The following post is from a lecture given by current NSCA President, Dr. Greg Haff, at an NSCA conference (I believe it was the 2016 Coaches Conference). I just wanted to share some of the notes I took and expand with some of my thoughts on how to better use these complexes for strength and power training.
*Disclaimer – I do not have the papers to reference for which Dr. Haff used in his presentation; I only have the facts that he stated and presented. However, I can assure you that he is very diligent in supporting what he presents with peer-reviewed research findings.
**Disclaimer #2 – I also want to point out that these are my opinions of what I took away from the presentation. This is not me speaking on behalf of Dr. Haff. I may very well have misunderstood some things, though I feel confident I did not.
We all know that strength and power training in sport is extremely important, especially when that sport is strictly requiring those traits. Well, what if we could enhance our results in less time (as far as session time, maybe not as far as time for positive adaptation – or maybe so??).
Post-activation potentiation (PAP) is something most of us have used before in the strength and power training of our athletes. Lift a heavy weight, then do some similar, lighter activity more explosively shortly thereafter. Why do we do this? Because PAP has potential to increase movement velocity and rate of force development (RFD).
Dr. Haff addressed PAP training to increase strength and power in his presentation and discussed the current research (or current as of January 2016). Let’s see if the research is in support or opposition of what you do with your athletes.
What Should be the “Conditioning” Activity?
Conditioning in this instance is meaning that of conditioning the muscle. So, what should the main activity in the protocol become? Most of us use squats or deadlifts, as the stimulus is multi-joint and heavy, while some coaches like to use heavy isometrics. Which is best?
Isometrics Cause a Negative Performance Response
I have not personally read anything stating that isometrics cause performance decrements (though, it seems to be a large part of the success behind Coach Dietz’ Tri-Phasic method), but we know that strength increases while using isometrics can only happen within 15 degrees (positive or negative) of the angle being held. So, if our main goal while using a PAP protocol is to increase both strength and power, why not use a full range of motion to build strength throughout that full range?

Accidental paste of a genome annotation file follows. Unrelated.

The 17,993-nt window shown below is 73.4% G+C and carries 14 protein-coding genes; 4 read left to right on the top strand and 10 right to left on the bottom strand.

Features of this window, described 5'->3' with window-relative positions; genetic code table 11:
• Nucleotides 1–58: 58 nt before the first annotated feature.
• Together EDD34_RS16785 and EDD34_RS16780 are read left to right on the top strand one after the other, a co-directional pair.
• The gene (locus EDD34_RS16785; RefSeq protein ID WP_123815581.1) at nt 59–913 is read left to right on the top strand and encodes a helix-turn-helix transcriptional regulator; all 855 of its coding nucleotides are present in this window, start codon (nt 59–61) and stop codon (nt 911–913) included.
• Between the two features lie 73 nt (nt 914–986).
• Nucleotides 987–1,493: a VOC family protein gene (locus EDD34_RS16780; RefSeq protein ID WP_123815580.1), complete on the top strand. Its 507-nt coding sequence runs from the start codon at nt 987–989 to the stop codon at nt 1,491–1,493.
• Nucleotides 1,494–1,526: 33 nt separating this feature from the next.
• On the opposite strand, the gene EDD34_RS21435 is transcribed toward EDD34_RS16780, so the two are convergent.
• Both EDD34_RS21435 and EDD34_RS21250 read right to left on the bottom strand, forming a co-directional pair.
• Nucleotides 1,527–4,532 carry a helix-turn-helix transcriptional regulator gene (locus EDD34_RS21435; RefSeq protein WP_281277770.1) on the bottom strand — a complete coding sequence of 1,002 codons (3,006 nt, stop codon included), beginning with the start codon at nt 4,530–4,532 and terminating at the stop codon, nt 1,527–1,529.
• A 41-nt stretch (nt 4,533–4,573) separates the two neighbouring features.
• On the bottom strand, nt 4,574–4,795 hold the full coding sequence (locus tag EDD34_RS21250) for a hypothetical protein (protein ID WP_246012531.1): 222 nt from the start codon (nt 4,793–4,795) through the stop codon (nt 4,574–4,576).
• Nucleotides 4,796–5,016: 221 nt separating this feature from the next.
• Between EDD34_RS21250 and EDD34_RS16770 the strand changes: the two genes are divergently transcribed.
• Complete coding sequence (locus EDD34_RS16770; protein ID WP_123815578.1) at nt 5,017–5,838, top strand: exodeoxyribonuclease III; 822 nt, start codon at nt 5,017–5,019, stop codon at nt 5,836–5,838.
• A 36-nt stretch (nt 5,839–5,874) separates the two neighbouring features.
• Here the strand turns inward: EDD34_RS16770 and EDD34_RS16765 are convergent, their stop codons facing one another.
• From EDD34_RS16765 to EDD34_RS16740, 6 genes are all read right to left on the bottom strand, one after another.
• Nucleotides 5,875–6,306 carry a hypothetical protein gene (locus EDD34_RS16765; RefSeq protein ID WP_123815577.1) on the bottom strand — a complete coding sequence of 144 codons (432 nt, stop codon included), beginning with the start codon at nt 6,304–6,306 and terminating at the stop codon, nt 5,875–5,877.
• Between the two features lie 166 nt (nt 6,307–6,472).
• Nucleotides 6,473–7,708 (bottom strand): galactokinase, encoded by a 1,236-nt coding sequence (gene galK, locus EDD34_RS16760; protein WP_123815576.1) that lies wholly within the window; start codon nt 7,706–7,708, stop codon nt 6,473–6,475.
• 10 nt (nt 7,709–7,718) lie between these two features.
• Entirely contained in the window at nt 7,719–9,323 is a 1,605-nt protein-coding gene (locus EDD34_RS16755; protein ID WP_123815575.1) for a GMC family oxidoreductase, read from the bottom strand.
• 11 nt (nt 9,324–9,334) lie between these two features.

High Intensity is Best
Instinctively, we know this, but it’s good to be supported by research. And, of course, if we’re using a heavier movement, the lighter movement that follows will feel much lighter (hence, the name and idea of potentiation). It has been shown that it is best to use loads of >85% 1RM with the “conditioning” movement of the PAP protocol that you choose to use.
Weightlifting Movements, Squats, and Deadlifts
You were right, squats and deadlifts are great tools for this protocol, along with the weightlifting movements. Overall, I think as long as you choose multi-joint movements that cause a larger systemic response, you’re on the right track.
The performance activity, in this sense, is an explosive activity that involves little or no external loading and is similar to the “conditioning” activity that preceded it in the PAP protocol. In his presentation, Dr. Haff recommended activities like jumps, sprints, throws, and plyometrics. Because we want these to be explosive, we would keep the repetitions low and very technical on these performance movements.
When is it Appropriate to Use PAP for Strength and Power Training?
This could lead to a debate, I’m sure. Let’s keep it short; it’s best if the athletes in question have had at least two years of training experience, as this is the training age that has shown the largest impact from PAP protocols. The more experience, the better results.
Generally, I would think this is because the response we want is directed by the “conditioning” activity, which needs to be heavier. If younger athletes who have just learned how to squat or deadlift are expected to do a heavy set and then jump, it may not be the prettiest thing you’ve ever seen. Their movement, in this early stage of training, must take precedent. Therefore, this type of protocol may be too advanced that early in the training process.
As they become more experienced, they will be able to hold their technique through higher intensity activities. This is the appropriate time to begin using protocols like PAP.